Are you wondering how to start an Urban Garden?
Gardening can mean many things to different people. To some, an urban garden contains beautiful flowers.
Others grow herbs, food… even cacti can make up an urban garden.
However, all of them have to start somewhere.
Table of Contents
How to Start An Urban Garden
When one thinks about a garden, space is often a consideration. However, a small space doesn’t equate to no ability to have a garden.
It just requires thinking outside of the box, or rather in something similar.
No matter what size area is available, all you need to know is how to start an urban garden.
What is an Urban Garden?
The best definition of an urban garden is growing plants in the city.
However, frequently there is much more to it than that. When deciding how to start an urban garden, let’s go back to space.
- Where are you going to put the plants you need?
- Do you have a balcony or a sunny window?
- Is there a plot or two of grass or a patio available?
Some cities have plenty of single-family homes with at least some ground. While care has to be taken that it doesn’t violate in HOA rules, in-ground gardens can be planted.
There are a lot of considerations for this type of garden, including soil type and availability of water. It is also likely that special tools will be needed, including a garden claw, hoe, trowel and shovel.
hese pots can range from one cup to a tree planter. They can help with HOA rules in some areas because they aren’t within the ground.
They usually don’t have any issues with soil; they use potting soil from the nursery. However, planting something in a small pot could mean having to re-pot it later as it gets bigger. There is more of a chance for root bind in them.
These can be beautiful and/or practical. Flowers look nice in them, and vining vegetables will also do well in them.
However, there are several different types of hanging baskets. It is important to get one that will suit the plants that will go into the basket.
See this list of wall planters designed for smaller spaces to get an idea.
One of the best uses is iron mesh similar to fencing and an organic thatch to hold the potting soil and plants.
This allows the water to flow through the porous material and doesn’t promote root rot.
An integral part of any urban vegetable garden. These can be larger and are sometimes called raised bed planters or smaller.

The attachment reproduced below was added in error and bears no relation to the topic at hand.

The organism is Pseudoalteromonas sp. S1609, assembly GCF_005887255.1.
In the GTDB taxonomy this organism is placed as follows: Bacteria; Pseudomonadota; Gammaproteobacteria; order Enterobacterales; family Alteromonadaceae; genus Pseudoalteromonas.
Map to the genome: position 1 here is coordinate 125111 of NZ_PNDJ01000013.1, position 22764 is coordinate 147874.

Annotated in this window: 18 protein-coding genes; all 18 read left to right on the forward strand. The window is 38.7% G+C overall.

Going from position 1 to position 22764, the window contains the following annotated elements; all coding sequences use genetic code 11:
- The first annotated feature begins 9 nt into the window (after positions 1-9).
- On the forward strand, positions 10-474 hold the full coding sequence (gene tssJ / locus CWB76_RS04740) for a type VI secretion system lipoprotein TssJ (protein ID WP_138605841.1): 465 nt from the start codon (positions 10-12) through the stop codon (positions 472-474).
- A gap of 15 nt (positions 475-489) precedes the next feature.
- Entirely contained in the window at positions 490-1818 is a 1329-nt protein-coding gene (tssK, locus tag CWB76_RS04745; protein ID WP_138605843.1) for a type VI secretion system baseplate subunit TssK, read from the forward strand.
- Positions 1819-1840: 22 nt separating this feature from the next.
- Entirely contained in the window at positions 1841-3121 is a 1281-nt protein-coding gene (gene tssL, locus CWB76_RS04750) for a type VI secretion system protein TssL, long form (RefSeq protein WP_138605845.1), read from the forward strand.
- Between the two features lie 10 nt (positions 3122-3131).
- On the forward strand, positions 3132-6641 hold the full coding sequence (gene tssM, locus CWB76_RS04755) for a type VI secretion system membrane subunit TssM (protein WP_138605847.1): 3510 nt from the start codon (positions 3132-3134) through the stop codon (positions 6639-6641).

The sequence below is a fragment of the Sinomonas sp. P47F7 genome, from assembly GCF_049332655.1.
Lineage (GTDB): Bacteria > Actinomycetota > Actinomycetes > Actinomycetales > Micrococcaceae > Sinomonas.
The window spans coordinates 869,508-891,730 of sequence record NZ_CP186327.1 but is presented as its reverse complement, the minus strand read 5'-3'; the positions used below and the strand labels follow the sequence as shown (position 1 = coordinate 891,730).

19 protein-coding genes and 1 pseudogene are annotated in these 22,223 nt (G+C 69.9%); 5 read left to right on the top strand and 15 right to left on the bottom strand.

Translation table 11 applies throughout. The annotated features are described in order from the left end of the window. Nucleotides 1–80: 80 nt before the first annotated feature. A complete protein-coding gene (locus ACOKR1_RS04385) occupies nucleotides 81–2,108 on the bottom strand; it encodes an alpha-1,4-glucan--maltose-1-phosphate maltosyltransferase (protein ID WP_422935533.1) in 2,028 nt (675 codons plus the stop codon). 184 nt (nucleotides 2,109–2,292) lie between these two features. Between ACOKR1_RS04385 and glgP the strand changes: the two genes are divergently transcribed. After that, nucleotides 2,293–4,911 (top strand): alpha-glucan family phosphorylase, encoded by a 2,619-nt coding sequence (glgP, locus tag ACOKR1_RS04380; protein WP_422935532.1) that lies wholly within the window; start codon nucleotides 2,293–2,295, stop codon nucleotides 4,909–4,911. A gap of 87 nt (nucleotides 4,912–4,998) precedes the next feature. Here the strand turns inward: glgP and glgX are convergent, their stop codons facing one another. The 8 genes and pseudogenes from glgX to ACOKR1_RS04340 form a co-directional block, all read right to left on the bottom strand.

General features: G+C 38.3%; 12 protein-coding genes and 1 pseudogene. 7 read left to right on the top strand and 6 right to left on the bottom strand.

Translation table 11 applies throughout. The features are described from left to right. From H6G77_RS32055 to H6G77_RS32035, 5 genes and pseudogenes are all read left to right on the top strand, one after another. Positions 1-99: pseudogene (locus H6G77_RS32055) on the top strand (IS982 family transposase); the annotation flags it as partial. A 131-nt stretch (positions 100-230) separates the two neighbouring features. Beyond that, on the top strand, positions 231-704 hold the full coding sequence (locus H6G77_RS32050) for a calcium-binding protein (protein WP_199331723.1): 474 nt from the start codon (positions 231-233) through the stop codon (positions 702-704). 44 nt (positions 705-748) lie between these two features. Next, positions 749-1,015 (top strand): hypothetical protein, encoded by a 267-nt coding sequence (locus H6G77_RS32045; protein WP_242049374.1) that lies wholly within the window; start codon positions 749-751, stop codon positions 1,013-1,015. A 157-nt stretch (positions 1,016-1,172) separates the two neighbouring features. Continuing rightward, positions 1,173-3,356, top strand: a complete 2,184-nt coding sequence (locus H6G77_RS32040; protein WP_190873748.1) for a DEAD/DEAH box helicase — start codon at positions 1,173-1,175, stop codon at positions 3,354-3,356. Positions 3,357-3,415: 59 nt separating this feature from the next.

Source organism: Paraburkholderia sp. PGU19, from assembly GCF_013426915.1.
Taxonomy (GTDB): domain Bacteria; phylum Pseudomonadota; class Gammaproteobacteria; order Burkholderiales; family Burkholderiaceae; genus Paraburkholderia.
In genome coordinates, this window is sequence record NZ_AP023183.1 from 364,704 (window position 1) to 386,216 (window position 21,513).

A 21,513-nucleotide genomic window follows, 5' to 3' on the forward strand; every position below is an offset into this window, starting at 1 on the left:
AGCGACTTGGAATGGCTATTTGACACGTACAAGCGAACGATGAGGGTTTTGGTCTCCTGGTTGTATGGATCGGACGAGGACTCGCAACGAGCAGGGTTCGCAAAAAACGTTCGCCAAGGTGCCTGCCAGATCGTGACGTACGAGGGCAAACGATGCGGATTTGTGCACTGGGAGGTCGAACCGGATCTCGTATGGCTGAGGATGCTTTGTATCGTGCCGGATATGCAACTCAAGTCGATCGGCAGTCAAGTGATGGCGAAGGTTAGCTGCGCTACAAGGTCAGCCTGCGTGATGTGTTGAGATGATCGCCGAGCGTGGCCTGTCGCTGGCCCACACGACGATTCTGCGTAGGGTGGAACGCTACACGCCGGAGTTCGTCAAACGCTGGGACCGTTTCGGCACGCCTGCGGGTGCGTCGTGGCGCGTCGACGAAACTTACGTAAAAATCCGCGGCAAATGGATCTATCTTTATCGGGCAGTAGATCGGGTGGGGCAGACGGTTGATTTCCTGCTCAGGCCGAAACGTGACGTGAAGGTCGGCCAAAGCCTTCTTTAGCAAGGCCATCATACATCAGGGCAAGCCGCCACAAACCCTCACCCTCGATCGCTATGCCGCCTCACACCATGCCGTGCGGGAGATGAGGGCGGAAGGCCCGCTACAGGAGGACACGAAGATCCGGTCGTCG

They are usually rectangular. They are great for small shrubs, herbs like sage, and vegetables. Window box planters are used for smaller herbs and flowers.
How to Start An Urban Garden: The Steps
Like any project, there are a variety of steps that have to be taken to create an urban garden.
These steps don’t all require physical work; some of the most important will come before seed or seedling has been planted.
See the planning steps to through when setting up an urban garden.
Urban Garden Planning Phase 1
Research what will grow in your area. If what you want to grow is difficult, but you still want to grow it, research how to do that.
This is a lot easier with search engines. Farmers use to have to depend on the Farmer’s Almanac for this information.
Urban Garden Planning Phase 2
Now that you know what you can grow, decide what you want to grow. If you are new to gardening, websites like Burpee are very helpful. The site gives growing information and tips as well.
Urban Garden Planning Phase 3
The last major planning session; draw out what you intend to plant and wherein the garden (or in which containers) it’s going to grow.
For this, keep plant height in mind, tall plants like corn or hollyhocks should be closer to the back in order to allow the front plants access to sunlight and water.
If you have a sprinkler system, make sure the plants won’t block it from watering everything. It’s a lot easier to erase a line on a piece of paper than it is to replant a garden.
Preparing The Soil
My grandmother taught all of us the need for this from a very young age. She owned and operated a greenhouse.
Before the ground froze every fall, she moved a quantity of soil onto her concrete working area.
There she “made dirt.” This phrase didn’t seem odd to a small child, but it may seem odd to someone who hasn’t seen it.
Making dirt is a process of adding things to the soil to help promote plant growth. A few things might change, depending on what needs to be planted, but that is the ratio, not ingredients.